That same law also let financially ailing plans, like Central States, stay solvent by slashing payments to current beneficiaries by 40% or more, with federal approval, to prevent themselves from running out of money. None of this came up in the debate, Hoffa said.

“At a time when Americans are grappling with how to support themselves and their families now and in the future, this country cannot turn a blind eye towards these matters.”

“For years, Teamster workers and retirees have been at the forefront of pushing the Multi-Employer Pension Reform issue and late last month, all those efforts came to fruition when the pension reform bill” that includes the loans-and-repayment plan, HR397, passed the House 264-169.

Every House Democrat, Hoffa noted, backed it, as did 29 Republicans. The Senate is another matter. “The Republican-led chamber will have to be convinced to take it up,” Hoffa said of the companion measure, S2254 by Sen. Sherrod Brown, D-Ohio.

Hoffa understated the difficulty. Senate Majority Leader Mitch McConnell, R-Ky., after six years of blocking everything Democratic President Barack Obama proposed, vows to and has the power to, kill any bills from the Democratic-run House. McConnell calls it all “socialist.”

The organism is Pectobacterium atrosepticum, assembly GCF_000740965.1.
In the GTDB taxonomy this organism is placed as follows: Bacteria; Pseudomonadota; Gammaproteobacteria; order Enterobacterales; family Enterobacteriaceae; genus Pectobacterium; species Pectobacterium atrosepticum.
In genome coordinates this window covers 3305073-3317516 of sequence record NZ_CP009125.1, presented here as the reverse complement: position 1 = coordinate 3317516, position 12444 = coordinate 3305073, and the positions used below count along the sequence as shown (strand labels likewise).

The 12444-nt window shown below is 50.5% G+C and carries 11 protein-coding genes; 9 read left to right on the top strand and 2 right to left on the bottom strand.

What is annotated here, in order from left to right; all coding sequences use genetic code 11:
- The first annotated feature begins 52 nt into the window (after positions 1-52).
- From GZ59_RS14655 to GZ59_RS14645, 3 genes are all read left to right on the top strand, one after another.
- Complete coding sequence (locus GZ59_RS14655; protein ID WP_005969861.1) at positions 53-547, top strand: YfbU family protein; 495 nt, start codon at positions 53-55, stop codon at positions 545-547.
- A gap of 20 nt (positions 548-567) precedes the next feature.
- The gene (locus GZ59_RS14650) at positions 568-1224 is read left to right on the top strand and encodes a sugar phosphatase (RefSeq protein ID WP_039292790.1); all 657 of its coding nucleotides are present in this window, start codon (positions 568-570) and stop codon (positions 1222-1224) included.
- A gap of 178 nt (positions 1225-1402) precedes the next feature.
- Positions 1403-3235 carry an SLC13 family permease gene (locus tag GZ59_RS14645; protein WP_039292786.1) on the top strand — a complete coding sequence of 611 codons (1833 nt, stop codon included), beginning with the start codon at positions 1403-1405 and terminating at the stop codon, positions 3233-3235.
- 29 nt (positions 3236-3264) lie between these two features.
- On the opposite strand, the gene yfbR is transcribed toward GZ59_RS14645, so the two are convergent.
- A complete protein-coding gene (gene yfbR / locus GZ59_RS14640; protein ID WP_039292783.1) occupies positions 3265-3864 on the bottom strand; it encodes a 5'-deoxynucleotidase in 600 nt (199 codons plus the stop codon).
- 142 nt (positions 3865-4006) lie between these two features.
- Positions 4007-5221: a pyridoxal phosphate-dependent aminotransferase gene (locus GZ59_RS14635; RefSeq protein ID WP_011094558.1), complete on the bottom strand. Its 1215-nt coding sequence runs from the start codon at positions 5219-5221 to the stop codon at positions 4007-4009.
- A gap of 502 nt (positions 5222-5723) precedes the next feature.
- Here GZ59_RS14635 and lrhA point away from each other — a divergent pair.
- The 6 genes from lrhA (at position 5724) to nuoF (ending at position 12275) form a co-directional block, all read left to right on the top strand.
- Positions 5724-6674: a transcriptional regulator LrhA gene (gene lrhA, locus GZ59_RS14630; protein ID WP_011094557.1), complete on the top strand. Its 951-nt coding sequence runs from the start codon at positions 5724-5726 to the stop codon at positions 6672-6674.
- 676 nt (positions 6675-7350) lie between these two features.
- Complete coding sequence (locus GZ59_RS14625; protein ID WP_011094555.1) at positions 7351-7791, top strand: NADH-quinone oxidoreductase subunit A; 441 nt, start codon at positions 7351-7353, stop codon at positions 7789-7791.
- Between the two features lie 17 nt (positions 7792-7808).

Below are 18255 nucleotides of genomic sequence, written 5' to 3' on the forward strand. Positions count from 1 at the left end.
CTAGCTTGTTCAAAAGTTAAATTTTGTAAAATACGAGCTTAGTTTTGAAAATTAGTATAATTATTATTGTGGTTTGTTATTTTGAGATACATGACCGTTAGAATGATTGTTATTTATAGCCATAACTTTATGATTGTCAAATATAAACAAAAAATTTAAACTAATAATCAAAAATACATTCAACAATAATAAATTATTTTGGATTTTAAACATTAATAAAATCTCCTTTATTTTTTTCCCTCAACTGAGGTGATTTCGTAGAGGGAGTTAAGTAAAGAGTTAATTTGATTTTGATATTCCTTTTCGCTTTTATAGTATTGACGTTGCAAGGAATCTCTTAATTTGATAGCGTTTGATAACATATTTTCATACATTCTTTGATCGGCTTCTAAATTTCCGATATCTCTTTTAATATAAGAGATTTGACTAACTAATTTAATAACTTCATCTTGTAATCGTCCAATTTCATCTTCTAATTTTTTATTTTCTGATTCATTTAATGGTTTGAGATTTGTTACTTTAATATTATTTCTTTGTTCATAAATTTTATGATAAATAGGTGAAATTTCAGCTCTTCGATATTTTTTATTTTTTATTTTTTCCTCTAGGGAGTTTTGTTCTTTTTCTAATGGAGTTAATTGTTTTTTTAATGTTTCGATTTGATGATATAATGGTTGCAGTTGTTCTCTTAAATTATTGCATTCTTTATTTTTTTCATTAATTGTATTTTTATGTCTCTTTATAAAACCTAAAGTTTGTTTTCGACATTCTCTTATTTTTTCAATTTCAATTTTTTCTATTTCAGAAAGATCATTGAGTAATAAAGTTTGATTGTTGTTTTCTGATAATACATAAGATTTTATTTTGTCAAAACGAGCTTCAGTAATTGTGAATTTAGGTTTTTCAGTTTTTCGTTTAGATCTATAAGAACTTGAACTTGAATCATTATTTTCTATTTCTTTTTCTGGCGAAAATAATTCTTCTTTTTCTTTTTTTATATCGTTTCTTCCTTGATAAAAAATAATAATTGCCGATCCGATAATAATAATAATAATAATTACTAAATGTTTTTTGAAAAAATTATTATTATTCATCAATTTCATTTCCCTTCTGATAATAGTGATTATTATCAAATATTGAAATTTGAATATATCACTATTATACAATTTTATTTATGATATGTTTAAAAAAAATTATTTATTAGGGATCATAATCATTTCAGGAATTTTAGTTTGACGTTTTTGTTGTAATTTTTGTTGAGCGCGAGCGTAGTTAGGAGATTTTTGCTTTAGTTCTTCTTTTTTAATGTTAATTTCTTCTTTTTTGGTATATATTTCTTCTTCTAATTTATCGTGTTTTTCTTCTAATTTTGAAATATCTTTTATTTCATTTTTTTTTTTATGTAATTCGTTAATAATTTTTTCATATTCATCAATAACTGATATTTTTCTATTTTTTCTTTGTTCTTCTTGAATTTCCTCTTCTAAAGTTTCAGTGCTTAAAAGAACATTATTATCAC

“Teamsters who have been involved in this fight know passage will not be easy,” Hoffa warned. “Workers need to…reach out to senators who are currently uncommitted and get them to support the legislation.

“All of us also need to look forward and elect candidates who pledge to stand up for retirement security more broadly…. Candidates seeking the blessing and support of the Teamsters must understand the importance unions play in the working lives of the American worker and the economy as a whole.

“Supporting organizing efforts and standing for fairness and respect in the workplace is essential. Workers deserve a president who is a partner who realizes it is not just jobs, but the quality and dependability of those jobs that matter.

“U.S. leadership should realize those who worked hard and played by the rules should have the ability to provide a comfortable life for their loved ones and retire with the benefits they were promised. It’s time for all the presidential contenders to stand with hard-working Americans,” Hoffa concluded. In the column, Hoffa did not mention GOP President Donald Trump by name.


CONTRIBUTOR

Mark Gruenberg
Mark Gruenberg

Mark Gruenberg is head of the Washington, D.C., bureau of People's World. He is also the editor of Press Associates Inc. (PAI), a union news service in Washington, D.C. that he has headed since 1999. Previously, he worked as Washington correspondent for the Ottaway News Service, as Port Jervis bureau chief for the Middletown, NY Times Herald Record, and as a researcher and writer for Congressional Quarterly. Mark obtained his BA in public policy from the University of Chicago and worked as the University of Chicago correspondent for the Chicago Daily News.